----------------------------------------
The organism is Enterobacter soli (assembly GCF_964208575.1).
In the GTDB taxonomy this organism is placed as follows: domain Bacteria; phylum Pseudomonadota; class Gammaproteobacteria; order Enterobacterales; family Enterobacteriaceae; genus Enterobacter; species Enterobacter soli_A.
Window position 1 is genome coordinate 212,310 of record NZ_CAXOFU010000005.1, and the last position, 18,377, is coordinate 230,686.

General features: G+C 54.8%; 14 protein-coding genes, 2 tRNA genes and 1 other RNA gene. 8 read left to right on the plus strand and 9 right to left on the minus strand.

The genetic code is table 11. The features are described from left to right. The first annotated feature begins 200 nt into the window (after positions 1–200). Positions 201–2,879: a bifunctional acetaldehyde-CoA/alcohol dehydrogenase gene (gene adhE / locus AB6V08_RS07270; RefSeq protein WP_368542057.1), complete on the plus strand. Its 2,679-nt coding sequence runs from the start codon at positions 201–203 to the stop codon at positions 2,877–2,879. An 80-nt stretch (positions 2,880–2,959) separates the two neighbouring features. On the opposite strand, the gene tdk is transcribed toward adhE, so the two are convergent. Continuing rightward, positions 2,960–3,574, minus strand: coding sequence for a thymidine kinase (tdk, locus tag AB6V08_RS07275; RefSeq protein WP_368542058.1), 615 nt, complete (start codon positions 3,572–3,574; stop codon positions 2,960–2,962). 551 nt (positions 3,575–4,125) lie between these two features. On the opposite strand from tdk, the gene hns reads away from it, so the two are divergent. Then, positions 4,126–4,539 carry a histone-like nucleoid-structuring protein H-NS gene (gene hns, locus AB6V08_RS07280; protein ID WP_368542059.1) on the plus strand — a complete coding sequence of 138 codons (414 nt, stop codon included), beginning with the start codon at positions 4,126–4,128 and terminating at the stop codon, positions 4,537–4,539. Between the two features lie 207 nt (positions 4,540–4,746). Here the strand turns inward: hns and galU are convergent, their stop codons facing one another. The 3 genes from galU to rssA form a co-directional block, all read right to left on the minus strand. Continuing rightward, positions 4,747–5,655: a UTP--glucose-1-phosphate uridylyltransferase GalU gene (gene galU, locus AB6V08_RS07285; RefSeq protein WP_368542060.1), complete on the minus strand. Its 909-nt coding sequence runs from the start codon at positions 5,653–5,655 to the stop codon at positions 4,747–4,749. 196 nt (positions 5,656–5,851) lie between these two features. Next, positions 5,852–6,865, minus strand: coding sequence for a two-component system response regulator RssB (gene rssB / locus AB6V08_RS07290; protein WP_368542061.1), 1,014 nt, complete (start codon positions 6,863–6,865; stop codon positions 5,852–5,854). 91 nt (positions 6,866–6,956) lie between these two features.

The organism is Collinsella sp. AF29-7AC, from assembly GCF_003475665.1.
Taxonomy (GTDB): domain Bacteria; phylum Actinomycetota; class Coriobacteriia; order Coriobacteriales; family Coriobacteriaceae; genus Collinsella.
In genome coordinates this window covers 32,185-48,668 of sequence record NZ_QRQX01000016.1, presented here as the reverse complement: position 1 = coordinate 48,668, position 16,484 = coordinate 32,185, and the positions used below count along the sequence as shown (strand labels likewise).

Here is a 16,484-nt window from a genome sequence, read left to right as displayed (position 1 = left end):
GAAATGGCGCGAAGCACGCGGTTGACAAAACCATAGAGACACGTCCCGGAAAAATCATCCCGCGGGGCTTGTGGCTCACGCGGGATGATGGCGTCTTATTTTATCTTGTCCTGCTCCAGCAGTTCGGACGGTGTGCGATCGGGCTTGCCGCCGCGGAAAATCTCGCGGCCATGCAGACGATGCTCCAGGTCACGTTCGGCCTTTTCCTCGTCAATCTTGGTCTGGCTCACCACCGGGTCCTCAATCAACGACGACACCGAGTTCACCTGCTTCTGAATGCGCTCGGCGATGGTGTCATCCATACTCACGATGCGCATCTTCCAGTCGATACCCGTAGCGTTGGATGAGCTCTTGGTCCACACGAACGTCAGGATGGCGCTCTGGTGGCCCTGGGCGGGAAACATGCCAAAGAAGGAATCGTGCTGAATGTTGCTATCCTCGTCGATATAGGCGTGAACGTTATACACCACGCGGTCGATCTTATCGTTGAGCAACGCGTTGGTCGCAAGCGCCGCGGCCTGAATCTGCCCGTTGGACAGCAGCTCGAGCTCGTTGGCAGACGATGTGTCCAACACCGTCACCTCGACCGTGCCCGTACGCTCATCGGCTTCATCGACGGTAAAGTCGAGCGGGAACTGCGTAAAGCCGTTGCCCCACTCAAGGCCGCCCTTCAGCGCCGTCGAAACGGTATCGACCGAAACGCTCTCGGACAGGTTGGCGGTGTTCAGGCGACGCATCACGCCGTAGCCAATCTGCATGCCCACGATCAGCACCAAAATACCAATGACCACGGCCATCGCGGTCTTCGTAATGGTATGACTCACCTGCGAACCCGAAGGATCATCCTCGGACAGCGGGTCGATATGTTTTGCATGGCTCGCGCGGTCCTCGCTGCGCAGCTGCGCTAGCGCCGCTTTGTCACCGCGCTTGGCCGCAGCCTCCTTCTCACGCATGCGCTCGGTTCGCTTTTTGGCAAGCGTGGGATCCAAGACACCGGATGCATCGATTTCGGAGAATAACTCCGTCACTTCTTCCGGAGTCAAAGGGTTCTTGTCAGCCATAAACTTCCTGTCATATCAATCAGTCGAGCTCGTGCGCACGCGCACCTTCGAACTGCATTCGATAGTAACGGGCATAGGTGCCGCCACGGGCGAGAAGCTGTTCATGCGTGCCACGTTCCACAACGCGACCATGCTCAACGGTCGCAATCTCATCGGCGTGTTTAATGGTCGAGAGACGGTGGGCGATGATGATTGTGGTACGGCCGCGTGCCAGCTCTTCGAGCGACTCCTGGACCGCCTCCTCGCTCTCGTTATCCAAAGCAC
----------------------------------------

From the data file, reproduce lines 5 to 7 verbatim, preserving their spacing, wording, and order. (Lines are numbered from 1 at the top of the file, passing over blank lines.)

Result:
The genetic code is table 11. The features are described from left to right. The first annotated feature begins 200 nt into the window (after positions 1–200). Positions 201–2,879: a bifunctional acetaldehyde-CoA/alcohol dehydrogenase gene (gene adhE / locus AB6V08_RS07270; RefSeq protein WP_368542057.1), complete on the plus strand. Its 2,679-nt coding sequence runs from the start codon at positions 201–203 to the stop codon at positions 2,877–2,879. An 80-nt stretch (positions 2,880–2,959) separates the two neighbouring features. On the opposite strand, the gene tdk is transcribed toward adhE, so the two are convergent. Continuing rightward, positions 2,960–3,574, minus strand: coding sequence for a thymidine kinase (tdk, locus tag AB6V08_RS07275; RefSeq protein WP_368542058.1), 615 nt, complete (start codon positions 3,572–3,574; stop codon positions 2,960–2,962). 551 nt (positions 3,575–4,125) lie between these two features. On the opposite strand from tdk, the gene hns reads away from it, so the two are divergent. Then, positions 4,126–4,539 carry a histone-like nucleoid-structuring protein H-NS gene (gene hns, locus AB6V08_RS07280; protein ID WP_368542059.1) on the plus strand — a complete coding sequence of 138 codons (414 nt, stop codon included), beginning with the start codon at positions 4,126–4,128 and terminating at the stop codon, positions 4,537–4,539. Between the two features lie 207 nt (positions 4,540–4,746). Here the strand turns inward: hns and galU are convergent, their stop codons facing one another. The 3 genes from galU to rssA form a co-directional block, all read right to left on the minus strand. Continuing rightward, positions 4,747–5,655: a UTP--glucose-1-phosphate uridylyltransferase GalU gene (gene galU, locus AB6V08_RS07285; RefSeq protein WP_368542060.1), complete on the minus strand. Its 909-nt coding sequence runs from the start codon at positions 5,653–5,655 to the stop codon at positions 4,747–4,749. 196 nt (positions 5,656–5,851) lie between these two features. Next, positions 5,852–6,865, minus strand: coding sequence for a two-component system response regulator RssB (gene rssB / locus AB6V08_RS07290; protein WP_368542061.1), 1,014 nt, complete (start codon positions 6,863–6,865; stop codon positions 5,852–5,854). 91 nt (positions 6,866–6,956) lie between these two features.

The organism is Collinsella sp. AF29-7AC, from assembly GCF_003475665.1.
Taxonomy (GTDB): domain Bacteria; phylum Actinomycetota; class Coriobacteriia; order Coriobacteriales; family Coriobacteriaceae; genus Collinsella.